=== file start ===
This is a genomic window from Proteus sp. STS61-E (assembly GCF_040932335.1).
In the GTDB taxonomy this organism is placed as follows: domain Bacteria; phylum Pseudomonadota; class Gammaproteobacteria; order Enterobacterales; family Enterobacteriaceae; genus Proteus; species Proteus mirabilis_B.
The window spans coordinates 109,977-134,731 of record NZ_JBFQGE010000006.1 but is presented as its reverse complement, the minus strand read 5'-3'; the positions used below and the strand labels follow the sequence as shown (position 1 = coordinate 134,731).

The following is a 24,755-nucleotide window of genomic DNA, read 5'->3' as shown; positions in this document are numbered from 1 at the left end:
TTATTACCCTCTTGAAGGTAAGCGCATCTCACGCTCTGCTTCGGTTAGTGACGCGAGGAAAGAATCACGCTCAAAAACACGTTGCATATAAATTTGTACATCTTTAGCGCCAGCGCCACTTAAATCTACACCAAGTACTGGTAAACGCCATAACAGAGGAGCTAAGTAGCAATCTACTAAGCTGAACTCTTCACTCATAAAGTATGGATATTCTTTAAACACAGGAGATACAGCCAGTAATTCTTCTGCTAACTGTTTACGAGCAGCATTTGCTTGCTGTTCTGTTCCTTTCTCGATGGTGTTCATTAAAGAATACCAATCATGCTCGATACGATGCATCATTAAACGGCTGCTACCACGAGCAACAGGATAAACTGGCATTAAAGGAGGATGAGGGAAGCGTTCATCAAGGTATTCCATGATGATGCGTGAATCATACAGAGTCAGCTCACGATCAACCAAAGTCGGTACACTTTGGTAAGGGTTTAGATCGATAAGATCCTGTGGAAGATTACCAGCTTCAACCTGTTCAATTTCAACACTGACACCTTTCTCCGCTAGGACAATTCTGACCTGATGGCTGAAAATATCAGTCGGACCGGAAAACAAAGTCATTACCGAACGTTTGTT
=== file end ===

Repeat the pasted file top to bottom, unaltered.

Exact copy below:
This is a genomic window from Proteus sp. STS61-E (assembly GCF_040932335.1).
In the GTDB taxonomy this organism is placed as follows: domain Bacteria; phylum Pseudomonadota; class Gammaproteobacteria; order Enterobacterales; family Enterobacteriaceae; genus Proteus; species Proteus mirabilis_B.
The window spans coordinates 109,977-134,731 of record NZ_JBFQGE010000006.1 but is presented as its reverse complement, the minus strand read 5'-3'; the positions used below and the strand labels follow the sequence as shown (position 1 = coordinate 134,731).

The following is a 24,755-nucleotide window of genomic DNA, read 5'->3' as shown; positions in this document are numbered from 1 at the left end:
TTATTACCCTCTTGAAGGTAAGCGCATCTCACGCTCTGCTTCGGTTAGTGACGCGAGGAAAGAATCACGCTCAAAAACACGTTGCATATAAATTTGTACATCTTTAGCGCCAGCGCCACTTAAATCTACACCAAGTACTGGTAAACGCCATAACAGAGGAGCTAAGTAGCAATCTACTAAGCTGAACTCTTCACTCATAAAGTATGGATATTCTTTAAACACAGGAGATACAGCCAGTAATTCTTCTGCTAACTGTTTACGAGCAGCATTTGCTTGCTGTTCTGTTCCTTTCTCGATGGTGTTCATTAAAGAATACCAATCATGCTCGATACGATGCATCATTAAACGGCTGCTACCACGAGCAACAGGATAAACTGGCATTAAAGGAGGATGAGGGAAGCGTTCATCAAGGTATTCCATGATGATGCGTGAATCATACAGAGTCAGCTCACGATCAACCAAAGTCGGTACACTTTGGTAAGGGTTTAGATCGATAAGATCCTGTGGAAGATTACCAGCTTCAACCTGTTCAATTTCAACACTGACACCTTTCTCCGCTAGGACAATTCTGACCTGATGGCTGAAAATATCAGTCGGACCGGAAAACAAAGTCATTACCGAACGTTTGTT